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NHL board of governors to debate possible changes with goal scoring down

SAN JOSE, Calif. - Does the game need another makeover or is it fine the way it is?

That will be debated Friday when the NHL's board of governors wrap up two days of meetings just south of here in Pebble Beach. The meetings begin Thursday, with the headliner an address from NHL Players' Association executive director Paul Kelly.

Friday could make for an interesting discussion. Goal scoring is down for a second straight season. Some owners and GMs will press for change. Others will warn against knee-jerk reactions.

"Right now goal scoring is dropping - it's dropping by the day," said San Jose Sharks head coach Ron Wilson.

A look at the updated numbers back up Wilson's statement. The league was averaging 5.4 total goals per game through Tuesday night (not counting shootout tiebreakers), down from 5.8 through the same number of games last season and down from 6.2 at the same point in the first season coming out of the lockout when a number of rule changes opened up the game.

That's 139 fewer goals from last season through 347 total games and 277 fewer goals from 2005-06 at the same point. The numbers are still up from the 5.1 total goals per game the league was averaging through the same number of games in 2003-04, but it's trending south.

Theories vary as to why. Players have adjusted, taking fewer obstruction and hooking penalties which means fewer power plays and hence fewer goals. There's also the thought that coaches have adjusted.

"That's why they're the best coaches in the game today, because they figure out ways to shut down dangerous teams," Sharks defenceman Craig Rivet said Wednesday after his team's morning skate. "Once one team finds a system is going to work, it seems like everybody is going to follow. It seems like teams are blocking a lot more shots. In order for forwards to score in the offensive zone now, it's extremely difficult."

Watch an NHL game these days and one will see teams collapsing down low with players blocking shooting lanes.

"Everybody's blocking shots like never before," said Wilson.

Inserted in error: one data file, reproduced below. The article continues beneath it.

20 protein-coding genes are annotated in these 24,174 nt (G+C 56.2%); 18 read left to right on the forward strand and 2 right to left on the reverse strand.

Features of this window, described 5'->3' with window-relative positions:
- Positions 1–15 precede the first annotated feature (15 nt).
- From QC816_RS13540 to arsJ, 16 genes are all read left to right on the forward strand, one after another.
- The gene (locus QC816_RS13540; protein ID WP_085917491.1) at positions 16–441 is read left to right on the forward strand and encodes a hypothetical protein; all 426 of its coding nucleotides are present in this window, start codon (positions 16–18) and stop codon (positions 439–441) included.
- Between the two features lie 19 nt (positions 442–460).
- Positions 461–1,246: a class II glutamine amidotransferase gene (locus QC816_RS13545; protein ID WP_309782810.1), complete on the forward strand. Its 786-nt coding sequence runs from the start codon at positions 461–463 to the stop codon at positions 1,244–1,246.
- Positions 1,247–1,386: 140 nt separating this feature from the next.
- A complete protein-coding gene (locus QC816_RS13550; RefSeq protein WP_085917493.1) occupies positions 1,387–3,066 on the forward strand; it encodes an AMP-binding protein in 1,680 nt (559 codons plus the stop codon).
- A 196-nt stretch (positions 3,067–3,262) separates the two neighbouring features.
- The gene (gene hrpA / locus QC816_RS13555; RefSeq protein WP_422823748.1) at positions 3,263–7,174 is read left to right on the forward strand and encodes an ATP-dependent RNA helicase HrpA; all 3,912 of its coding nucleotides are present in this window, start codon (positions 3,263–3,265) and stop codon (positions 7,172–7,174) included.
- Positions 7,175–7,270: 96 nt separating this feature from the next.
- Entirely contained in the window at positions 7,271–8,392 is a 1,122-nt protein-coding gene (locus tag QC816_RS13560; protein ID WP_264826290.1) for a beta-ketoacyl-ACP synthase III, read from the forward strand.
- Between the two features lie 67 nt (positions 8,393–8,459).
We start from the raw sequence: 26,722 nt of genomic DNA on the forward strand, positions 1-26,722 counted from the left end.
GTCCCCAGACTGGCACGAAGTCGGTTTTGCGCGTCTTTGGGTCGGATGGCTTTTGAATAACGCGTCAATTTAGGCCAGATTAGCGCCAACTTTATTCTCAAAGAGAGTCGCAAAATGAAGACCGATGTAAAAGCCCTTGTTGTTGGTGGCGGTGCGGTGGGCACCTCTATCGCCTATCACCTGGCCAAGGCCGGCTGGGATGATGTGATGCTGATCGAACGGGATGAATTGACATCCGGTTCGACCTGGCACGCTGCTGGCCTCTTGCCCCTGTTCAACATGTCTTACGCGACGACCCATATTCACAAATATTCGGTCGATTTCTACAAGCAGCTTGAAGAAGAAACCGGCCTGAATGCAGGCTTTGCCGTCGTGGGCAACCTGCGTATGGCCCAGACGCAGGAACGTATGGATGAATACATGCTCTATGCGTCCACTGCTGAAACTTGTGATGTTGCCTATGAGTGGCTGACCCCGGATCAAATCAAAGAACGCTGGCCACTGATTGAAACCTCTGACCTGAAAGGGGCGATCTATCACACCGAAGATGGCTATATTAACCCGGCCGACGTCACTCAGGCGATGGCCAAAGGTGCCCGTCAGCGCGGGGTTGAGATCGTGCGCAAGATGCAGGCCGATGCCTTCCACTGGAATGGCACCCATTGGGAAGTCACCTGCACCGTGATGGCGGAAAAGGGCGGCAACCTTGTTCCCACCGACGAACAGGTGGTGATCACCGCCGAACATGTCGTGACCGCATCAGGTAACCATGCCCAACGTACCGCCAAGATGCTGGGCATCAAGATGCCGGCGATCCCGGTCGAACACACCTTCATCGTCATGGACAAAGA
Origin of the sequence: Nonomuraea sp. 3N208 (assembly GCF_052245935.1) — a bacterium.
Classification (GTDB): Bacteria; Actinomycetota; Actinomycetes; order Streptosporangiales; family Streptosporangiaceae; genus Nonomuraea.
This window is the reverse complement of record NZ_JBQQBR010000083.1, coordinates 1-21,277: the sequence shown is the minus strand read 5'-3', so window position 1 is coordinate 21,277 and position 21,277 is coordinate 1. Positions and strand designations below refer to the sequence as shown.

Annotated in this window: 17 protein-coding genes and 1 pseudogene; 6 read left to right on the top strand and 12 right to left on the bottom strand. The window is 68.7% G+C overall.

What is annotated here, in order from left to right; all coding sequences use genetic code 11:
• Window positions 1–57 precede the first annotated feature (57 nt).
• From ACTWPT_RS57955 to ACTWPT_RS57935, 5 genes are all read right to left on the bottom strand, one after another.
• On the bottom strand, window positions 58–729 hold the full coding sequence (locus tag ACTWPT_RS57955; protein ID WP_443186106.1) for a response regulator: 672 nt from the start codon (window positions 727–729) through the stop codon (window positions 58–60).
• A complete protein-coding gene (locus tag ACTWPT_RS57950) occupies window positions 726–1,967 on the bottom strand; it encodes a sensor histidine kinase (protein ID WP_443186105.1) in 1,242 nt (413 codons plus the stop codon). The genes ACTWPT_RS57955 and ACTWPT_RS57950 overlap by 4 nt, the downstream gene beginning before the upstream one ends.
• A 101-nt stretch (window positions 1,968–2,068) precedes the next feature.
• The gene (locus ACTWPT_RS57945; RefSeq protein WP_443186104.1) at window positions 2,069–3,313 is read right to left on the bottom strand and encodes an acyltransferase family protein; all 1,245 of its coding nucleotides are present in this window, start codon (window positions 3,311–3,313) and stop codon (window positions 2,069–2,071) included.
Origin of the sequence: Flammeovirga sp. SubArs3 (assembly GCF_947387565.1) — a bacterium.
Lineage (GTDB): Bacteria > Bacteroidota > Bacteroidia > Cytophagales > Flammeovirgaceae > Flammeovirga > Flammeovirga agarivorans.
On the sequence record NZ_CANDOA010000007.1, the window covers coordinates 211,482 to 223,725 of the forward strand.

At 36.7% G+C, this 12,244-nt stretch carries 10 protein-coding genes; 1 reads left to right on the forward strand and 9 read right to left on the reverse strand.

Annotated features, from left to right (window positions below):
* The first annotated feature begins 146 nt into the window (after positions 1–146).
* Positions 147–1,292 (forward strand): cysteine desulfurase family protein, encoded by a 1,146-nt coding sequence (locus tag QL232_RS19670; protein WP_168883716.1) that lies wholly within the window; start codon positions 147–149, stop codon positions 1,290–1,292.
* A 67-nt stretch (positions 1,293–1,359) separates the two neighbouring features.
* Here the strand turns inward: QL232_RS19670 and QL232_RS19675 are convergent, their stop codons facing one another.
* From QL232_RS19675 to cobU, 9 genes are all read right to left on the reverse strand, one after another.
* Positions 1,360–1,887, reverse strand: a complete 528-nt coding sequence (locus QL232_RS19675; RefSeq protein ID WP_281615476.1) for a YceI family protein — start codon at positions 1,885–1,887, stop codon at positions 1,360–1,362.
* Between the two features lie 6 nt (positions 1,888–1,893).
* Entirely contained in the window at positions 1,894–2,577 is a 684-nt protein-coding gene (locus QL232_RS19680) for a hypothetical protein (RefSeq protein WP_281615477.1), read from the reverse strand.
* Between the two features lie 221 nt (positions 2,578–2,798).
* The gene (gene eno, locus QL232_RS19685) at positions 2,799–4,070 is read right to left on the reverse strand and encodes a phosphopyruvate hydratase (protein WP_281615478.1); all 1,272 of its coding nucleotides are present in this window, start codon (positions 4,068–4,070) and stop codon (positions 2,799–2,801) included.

The Buffalo Sabres, a team built on speed and skill, have been very public about their concerns with where the game is heading and will make their feelings known at the meeting.

But what's the answer? Wilson, for one, says people shouldn't be scared of change. He points to the fact other sports have made radical changes over the years that were beneficial, mentioning how the pitcher's mound in baseball was lowered years ago, which took away some of the advantage pitchers had and led to more offence. In basketball, Wilson said, they added a three-point line.

So what should hockey do? Bigger nets? Even smaller goalie equipment? Four-on-four hockey? What should the governors decide, if anything, this week?

"Leave it alone," was the advice to governors from veteran Sharks centre Jeremy Roenick. "What are they going to do? Make the pucks smaller? Come on, enough is enough. They've tinkered with it enough. The game is good. The excitement is good. ...

"I don't think people are noticing that's dropped down, I know I haven't as a player."

Sharks winger Mike Grier agreed.

'I still think it's a pretty exciting game," said Grier. "There is more defence going on, there's five guys low in the zone. Teams are blocking a lot of shots. It's a little bit tougher in the scoring areas but I think the game is fine. There's still a lot of hitting and it's fast paced.

"Hopefully they'll leave it alone."

Roenick, for one, says the league has bigger issues on its hands than scoring.

"I think they should concentrate more on the stupidity of the head shots, which I know they have, the lack of respect that's going on," said Roenick. "Look at the Philly hit again the other night (Scott Hartnell on Andrew Alberts), the guy's on his knees and you still smash his head into the boards.

"There has to be some level of respect amongst the players and there's not."


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